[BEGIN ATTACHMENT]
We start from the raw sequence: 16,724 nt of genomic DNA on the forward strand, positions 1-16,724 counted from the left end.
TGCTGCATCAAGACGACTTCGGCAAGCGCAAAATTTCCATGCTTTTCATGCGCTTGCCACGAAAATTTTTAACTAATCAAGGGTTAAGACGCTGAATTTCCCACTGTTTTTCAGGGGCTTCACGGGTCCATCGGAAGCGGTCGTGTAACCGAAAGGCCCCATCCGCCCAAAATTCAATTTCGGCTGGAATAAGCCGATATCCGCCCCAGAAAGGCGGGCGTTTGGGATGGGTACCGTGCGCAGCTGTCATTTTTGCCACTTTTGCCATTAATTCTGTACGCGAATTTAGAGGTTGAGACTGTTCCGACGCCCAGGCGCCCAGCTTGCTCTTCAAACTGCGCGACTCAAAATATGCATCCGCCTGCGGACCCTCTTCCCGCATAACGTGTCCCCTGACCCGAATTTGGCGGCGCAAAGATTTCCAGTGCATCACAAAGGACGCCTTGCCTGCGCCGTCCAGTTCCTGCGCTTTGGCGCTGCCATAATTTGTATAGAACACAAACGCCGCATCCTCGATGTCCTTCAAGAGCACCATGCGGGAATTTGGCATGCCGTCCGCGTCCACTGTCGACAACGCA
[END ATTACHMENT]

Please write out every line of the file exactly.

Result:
We start from the raw sequence: 16,724 nt of genomic DNA on the forward strand, positions 1-16,724 counted from the left end.
TGCTGCATCAAGACGACTTCGGCAAGCGCAAAATTTCCATGCTTTTCATGCGCTTGCCACGAAAATTTTTAACTAATCAAGGGTTAAGACGCTGAATTTCCCACTGTTTTTCAGGGGCTTCACGGGTCCATCGGAAGCGGTCGTGTAACCGAAAGGCCCCATCCGCCCAAAATTCAATTTCGGCTGGAATAAGCCGATATCCGCCCCAGAAAGGCGGGCGTTTGGGATGGGTACCGTGCGCAGCTGTCATTTTTGCCACTTTTGCCATTAATTCTGTACGCGAATTTAGAGGTTGAGACTGTTCCGACGCCCAGGCGCCCAGCTTGCTCTTCAAACTGCGCGACTCAAAATATGCATCCGCCTGCGGACCCTCTTCCCGCATAACGTGTCCCCTGACCCGAATTTGGCGGCGCAAAGATTTCCAGTGCATCACAAAGGACGCCTTGCCTGCGCCGTCCAGTTCCTGCGCTTTGGCGCTGCCATAATTTGTATAGAACACAAACGCCGCATCCTCGATGTCCTTCAAGAGCACCATGCGGGAATTTGGCATGCCGTCCGCGTCCACTGTCGACAACGCA